21 June 2009

For wasps' pheromones, quantity predicts quality

ResearchBlogging.orgDon't tell the people behind Axe body spray, but entomologists have shown that the fertility of male Nasonia vitripennis wasps is predicted by how much sex pheromone they produce [$-a].

How many sperm a male wasp can produce turns out to be a big deal for female Nasonia wasps, because the species is haplodiploid -- fertilized eggs become females, and unfertilized eggs become males. Because females are the only sex that can fly off to lay more eggs, the number of female offspring a wasp produces strongly determines her reproductive fitness. She wants, therefore, to mate with a male who can fertilize a lot of eggs, and determines who that is by smelling prospective mates.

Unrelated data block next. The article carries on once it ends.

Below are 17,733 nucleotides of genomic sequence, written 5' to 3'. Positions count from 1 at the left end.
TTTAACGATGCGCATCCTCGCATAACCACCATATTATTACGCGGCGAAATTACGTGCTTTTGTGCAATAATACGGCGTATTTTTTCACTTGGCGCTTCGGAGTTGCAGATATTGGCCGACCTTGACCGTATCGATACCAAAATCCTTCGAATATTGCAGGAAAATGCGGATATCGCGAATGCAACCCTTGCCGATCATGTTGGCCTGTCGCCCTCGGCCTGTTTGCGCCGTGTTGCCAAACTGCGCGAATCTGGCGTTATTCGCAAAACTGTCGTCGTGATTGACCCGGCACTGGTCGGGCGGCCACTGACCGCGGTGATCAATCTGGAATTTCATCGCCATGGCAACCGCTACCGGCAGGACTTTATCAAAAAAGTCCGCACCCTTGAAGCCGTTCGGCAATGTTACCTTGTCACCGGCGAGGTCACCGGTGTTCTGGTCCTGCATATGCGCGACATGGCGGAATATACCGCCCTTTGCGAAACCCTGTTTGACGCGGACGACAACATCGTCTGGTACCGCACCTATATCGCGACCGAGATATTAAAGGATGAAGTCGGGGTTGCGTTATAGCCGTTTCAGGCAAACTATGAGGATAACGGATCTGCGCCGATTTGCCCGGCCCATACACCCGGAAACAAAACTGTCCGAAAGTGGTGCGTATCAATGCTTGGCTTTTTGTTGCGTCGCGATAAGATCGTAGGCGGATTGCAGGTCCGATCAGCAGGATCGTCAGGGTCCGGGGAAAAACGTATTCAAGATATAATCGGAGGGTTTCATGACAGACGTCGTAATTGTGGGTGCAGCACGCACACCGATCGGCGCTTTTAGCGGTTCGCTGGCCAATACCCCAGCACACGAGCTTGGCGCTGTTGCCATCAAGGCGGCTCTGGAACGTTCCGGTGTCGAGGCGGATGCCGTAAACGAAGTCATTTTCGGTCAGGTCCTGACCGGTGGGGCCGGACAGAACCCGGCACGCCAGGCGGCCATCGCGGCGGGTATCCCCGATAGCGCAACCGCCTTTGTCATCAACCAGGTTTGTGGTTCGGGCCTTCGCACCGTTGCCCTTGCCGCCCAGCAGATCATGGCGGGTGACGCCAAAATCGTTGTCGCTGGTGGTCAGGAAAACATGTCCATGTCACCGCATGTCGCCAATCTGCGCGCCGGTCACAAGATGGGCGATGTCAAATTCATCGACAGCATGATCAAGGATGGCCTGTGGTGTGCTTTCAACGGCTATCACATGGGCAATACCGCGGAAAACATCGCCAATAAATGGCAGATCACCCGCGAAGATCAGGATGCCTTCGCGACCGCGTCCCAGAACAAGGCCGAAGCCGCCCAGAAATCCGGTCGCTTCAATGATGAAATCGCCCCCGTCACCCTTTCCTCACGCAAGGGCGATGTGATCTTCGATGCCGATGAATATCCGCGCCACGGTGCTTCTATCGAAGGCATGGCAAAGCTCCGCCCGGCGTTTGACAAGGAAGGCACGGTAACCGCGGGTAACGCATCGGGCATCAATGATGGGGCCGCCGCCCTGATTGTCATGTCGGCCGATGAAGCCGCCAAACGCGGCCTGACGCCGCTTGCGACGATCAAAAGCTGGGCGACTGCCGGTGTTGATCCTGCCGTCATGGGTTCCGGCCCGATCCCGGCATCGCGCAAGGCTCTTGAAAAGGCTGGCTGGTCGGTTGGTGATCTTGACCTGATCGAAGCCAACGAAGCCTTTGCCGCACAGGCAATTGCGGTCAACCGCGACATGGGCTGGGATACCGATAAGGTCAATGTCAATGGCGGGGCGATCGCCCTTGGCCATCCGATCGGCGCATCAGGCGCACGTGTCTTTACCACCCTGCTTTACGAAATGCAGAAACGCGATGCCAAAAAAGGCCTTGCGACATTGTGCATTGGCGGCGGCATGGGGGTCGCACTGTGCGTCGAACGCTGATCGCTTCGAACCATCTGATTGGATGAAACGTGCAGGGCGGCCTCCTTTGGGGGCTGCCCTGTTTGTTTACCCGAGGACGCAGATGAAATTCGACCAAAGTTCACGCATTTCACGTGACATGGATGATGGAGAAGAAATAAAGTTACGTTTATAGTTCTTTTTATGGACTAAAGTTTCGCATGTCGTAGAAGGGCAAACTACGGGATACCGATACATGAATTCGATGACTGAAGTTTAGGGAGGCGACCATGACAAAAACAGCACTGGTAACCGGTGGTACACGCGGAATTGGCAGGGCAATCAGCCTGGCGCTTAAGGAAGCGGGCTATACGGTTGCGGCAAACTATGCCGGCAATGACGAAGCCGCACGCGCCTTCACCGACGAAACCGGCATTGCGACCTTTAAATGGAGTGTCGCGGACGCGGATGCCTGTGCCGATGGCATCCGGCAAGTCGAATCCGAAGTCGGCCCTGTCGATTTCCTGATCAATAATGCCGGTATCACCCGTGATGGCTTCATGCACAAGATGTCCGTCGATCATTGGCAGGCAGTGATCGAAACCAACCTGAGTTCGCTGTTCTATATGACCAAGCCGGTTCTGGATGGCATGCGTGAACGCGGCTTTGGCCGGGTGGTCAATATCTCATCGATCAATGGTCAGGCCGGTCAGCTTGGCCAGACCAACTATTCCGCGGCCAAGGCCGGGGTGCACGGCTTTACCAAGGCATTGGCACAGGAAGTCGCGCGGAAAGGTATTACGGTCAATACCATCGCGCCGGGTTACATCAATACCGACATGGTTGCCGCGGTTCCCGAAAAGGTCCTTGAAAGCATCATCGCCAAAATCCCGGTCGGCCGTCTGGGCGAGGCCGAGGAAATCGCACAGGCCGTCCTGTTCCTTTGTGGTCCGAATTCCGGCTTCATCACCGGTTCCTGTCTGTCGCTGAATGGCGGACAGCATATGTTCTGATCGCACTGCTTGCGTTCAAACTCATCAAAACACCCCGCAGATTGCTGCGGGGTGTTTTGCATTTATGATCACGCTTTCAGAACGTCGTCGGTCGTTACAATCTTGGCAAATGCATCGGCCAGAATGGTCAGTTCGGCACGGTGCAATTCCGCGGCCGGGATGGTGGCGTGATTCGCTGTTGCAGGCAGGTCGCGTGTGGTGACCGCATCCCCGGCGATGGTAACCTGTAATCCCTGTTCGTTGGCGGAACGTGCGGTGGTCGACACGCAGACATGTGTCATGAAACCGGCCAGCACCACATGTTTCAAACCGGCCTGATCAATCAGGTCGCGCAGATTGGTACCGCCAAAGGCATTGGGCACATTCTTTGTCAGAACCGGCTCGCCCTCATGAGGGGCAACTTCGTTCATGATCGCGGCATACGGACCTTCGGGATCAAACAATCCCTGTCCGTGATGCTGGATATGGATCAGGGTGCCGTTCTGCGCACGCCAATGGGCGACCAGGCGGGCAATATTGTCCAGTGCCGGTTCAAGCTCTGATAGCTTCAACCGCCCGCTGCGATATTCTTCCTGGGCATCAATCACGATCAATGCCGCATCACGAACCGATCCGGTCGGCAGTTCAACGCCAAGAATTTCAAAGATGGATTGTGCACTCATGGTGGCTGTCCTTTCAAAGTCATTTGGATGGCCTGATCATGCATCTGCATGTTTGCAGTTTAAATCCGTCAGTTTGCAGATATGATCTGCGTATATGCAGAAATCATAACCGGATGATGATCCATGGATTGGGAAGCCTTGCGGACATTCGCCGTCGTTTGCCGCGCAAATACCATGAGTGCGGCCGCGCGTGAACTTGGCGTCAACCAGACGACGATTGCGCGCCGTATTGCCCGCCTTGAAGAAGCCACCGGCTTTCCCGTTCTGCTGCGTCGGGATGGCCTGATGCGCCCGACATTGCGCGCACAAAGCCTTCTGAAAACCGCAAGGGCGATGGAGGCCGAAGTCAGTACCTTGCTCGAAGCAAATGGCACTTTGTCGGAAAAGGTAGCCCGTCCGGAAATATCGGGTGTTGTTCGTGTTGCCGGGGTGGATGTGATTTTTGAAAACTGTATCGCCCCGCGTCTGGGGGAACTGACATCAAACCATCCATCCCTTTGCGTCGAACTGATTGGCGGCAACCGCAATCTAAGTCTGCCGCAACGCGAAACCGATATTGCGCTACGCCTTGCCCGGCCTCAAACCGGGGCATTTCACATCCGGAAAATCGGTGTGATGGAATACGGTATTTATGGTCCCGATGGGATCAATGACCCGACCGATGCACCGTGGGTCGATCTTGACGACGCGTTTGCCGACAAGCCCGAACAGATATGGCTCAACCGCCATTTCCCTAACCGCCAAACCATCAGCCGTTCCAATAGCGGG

Ruther, J., Matschke, M., Garbe, L., & Steiner, S. (2009). Quantity matters: male sex pheromone signals mate quality in the parasitic wasp Nasonia vitripennis. Proc. R. Soc. B DOI: 10.1098/rspb.2009.0738

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